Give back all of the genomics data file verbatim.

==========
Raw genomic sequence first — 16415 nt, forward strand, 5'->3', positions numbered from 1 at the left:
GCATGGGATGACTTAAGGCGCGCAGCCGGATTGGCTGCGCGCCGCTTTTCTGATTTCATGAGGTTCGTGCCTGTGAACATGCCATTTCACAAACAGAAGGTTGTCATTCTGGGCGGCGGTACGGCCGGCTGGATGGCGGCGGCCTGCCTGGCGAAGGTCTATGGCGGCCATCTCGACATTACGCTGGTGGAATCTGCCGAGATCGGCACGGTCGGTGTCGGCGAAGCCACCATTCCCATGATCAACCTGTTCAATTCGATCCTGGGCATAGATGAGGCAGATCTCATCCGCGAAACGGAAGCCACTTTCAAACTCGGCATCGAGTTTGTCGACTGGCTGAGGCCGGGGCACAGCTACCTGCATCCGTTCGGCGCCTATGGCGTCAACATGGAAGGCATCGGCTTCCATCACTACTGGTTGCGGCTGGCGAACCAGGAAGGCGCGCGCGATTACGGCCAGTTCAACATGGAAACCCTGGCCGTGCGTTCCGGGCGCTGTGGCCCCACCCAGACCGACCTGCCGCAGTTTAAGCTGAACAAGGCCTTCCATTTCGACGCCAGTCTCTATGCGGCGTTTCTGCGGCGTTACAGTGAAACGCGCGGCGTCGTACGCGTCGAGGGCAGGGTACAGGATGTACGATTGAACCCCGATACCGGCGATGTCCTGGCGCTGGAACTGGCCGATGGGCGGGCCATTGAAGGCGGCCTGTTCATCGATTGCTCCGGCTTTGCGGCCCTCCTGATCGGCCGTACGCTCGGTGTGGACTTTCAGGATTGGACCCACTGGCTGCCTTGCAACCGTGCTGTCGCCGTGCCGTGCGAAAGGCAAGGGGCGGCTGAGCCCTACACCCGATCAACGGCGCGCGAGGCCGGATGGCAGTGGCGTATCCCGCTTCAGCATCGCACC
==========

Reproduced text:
Raw genomic sequence first — 16415 nt, forward strand, 5'->3', positions numbered from 1 at the left:
GCATGGGATGACTTAAGGCGCGCAGCCGGATTGGCTGCGCGCCGCTTTTCTGATTTCATGAGGTTCGTGCCTGTGAACATGCCATTTCACAAACAGAAGGTTGTCATTCTGGGCGGCGGTACGGCCGGCTGGATGGCGGCGGCCTGCCTGGCGAAGGTCTATGGCGGCCATCTCGACATTACGCTGGTGGAATCTGCCGAGATCGGCACGGTCGGTGTCGGCGAAGCCACCATTCCCATGATCAACCTGTTCAATTCGATCCTGGGCATAGATGAGGCAGATCTCATCCGCGAAACGGAAGCCACTTTCAAACTCGGCATCGAGTTTGTCGACTGGCTGAGGCCGGGGCACAGCTACCTGCATCCGTTCGGCGCCTATGGCGTCAACATGGAAGGCATCGGCTTCCATCACTACTGGTTGCGGCTGGCGAACCAGGAAGGCGCGCGCGATTACGGCCAGTTCAACATGGAAACCCTGGCCGTGCGTTCCGGGCGCTGTGGCCCCACCCAGACCGACCTGCCGCAGTTTAAGCTGAACAAGGCCTTCCATTTCGACGCCAGTCTCTATGCGGCGTTTCTGCGGCGTTACAGTGAAACGCGCGGCGTCGTACGCGTCGAGGGCAGGGTACAGGATGTACGATTGAACCCCGATACCGGCGATGTCCTGGCGCTGGAACTGGCCGATGGGCGGGCCATTGAAGGCGGCCTGTTCATCGATTGCTCCGGCTTTGCGGCCCTCCTGATCGGCCGTACGCTCGGTGTGGACTTTCAGGATTGGACCCACTGGCTGCCTTGCAACCGTGCTGTCGCCGTGCCGTGCGAAAGGCAAGGGGCGGCTGAGCCCTACACCCGATCAACGGCGCGCGAGGCCGGATGGCAGTGGCGTATCCCGCTTCAGCATCGCACC